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Review Malayalam

Aavasa Vyuham review: A surreal and fantastical ecological tale

Release Date: 2022

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Vidyasree Bindu

With its terse socio-political commentary, this Malayalam film straddles arthouse and mainstream cinema sensibilities.

Can art, eco-consciousness and the fine ingredients of popular entertainment be combined? Director Krishand's latest film Aavasa Vyuham (The Arbit Documentation Of An Amphibian Hunt) proves that they can.

Having premiered at the 26th International Film Festival of Kerala (IFFK) and bagged the FIPRESCI and NETPAC Awards for Best Malayalam Film, the movie is a surreal and fantastical tale of human-nature relationships. 

Framed as a mockumentary, Aavasa Vyuham documents the socio-political and geopolitical reality of a place called Puthuvype, which is part of a beautiful isle that also has large mangrove forests. This particular locale is ingrained in the public consciousness of the people of Kerala due to the ongoing protests of its inhabitants against the installation of an Indian Oil Corporation LPG terminal.

The protagonist of the story, Joy (Rahul Rajagopal), is a man who has an uncanny bond with nature. Armies of frogs and schools of fish swim towards him when he calls to them in a peculiar way. Throughout the film, his identity is shrouded in mystery. As disconnected from the humans around him as he is connected to nature, Joy's interactions with people around him and the problems caused thereby form the basis of the film. Tailored as a hunt for a rare species of amphibian, the film also depicts the hunt for the enigmatic Joy himself. 

The movie features 'interviews' with the people who knew Joy. The conflict between man and nature is as intense as the inner conflicts the protagonist faces. The usual correlation between nature with women is beautifully subverted in this movie. As a foil to the saga of nymphs and mermaids, we have Joy, the mysterious man. Still, the rhetoric of nature and the grammar of fantasy is intact in this magical film. There is also scope for semantic analysis. The aptly named protagonist is simply an embodiment of the joy of oneness with nature. The Malayalam title of the movie has the connotation of a maze or labyrinth, symbolizing the inescapable and intricate ties between humankind and nature. Also, the nicknames of the characters are of animals who embody certain human characters.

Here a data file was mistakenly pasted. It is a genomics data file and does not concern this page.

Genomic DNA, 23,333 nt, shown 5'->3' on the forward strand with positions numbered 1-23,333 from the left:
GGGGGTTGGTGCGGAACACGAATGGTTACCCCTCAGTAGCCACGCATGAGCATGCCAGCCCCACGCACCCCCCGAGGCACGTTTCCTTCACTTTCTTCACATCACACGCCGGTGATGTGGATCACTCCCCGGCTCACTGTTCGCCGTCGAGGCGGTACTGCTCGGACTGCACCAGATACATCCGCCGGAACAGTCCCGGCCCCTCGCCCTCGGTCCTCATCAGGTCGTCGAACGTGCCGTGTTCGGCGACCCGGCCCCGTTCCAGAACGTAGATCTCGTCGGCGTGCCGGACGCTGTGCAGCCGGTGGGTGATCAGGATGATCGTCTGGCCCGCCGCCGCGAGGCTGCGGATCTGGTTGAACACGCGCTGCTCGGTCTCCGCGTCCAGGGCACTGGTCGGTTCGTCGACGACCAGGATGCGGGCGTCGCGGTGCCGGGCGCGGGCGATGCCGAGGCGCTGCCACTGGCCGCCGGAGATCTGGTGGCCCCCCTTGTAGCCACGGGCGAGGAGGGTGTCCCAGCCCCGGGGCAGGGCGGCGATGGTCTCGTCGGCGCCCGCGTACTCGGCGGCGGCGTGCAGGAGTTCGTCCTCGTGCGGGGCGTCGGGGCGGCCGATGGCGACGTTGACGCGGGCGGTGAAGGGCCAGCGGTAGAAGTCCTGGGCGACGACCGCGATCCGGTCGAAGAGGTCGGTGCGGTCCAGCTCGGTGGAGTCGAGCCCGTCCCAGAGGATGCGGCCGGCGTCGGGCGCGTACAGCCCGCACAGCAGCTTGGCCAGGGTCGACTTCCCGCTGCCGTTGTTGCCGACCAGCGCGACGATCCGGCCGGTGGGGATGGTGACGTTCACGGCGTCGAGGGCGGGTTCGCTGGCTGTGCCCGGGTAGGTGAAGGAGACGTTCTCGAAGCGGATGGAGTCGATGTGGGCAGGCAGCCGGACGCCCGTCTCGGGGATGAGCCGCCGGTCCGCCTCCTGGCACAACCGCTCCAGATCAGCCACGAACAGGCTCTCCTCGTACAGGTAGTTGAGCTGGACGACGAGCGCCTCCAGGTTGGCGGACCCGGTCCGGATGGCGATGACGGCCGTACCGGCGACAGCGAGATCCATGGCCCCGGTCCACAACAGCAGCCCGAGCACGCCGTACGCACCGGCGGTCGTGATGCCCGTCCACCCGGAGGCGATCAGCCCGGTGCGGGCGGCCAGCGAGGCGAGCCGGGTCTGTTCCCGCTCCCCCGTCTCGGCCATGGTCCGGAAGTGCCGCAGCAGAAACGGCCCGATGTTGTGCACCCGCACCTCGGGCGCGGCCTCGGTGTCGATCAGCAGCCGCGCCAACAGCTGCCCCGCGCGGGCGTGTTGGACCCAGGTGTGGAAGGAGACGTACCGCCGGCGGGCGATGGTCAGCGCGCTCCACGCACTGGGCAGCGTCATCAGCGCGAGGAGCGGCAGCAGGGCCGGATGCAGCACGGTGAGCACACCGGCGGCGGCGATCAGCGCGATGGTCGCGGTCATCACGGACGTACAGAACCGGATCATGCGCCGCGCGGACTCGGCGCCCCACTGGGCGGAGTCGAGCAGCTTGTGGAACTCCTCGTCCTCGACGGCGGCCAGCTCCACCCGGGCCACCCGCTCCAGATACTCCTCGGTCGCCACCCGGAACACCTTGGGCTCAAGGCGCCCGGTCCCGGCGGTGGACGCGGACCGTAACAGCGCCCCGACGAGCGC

Aavasa Vyuham is a must watch on the big screen in order to get the complete experience of the movie. Vishnu Prabhakar’s cinematography and Ajmal Hasbulla’s music elevate the viewing experience. The amazing performances by Nileen Sandra, Geethi Sangeetha and Zhinz Shan — who play Lissy, Madhusmitha and Susheelan Vava respectively — deserve kudos. 

Here, the medium and the message both have been revolutionized tremendously by the director. Once in a while, certain movies stride into the crowded list of films made so far, that proudly can fit into the category of both arthouse films as well as popular movies. Aavasa Vyuham is one such movie. It reminds one of Franz Kafka’s Metamorphosis, Vladimir Chebotaryov and Gennadi Kazansky’s Amphibian Man (1962) and Guillermo del Toro’s The Shape of Water (2017), not in form but in essence. 


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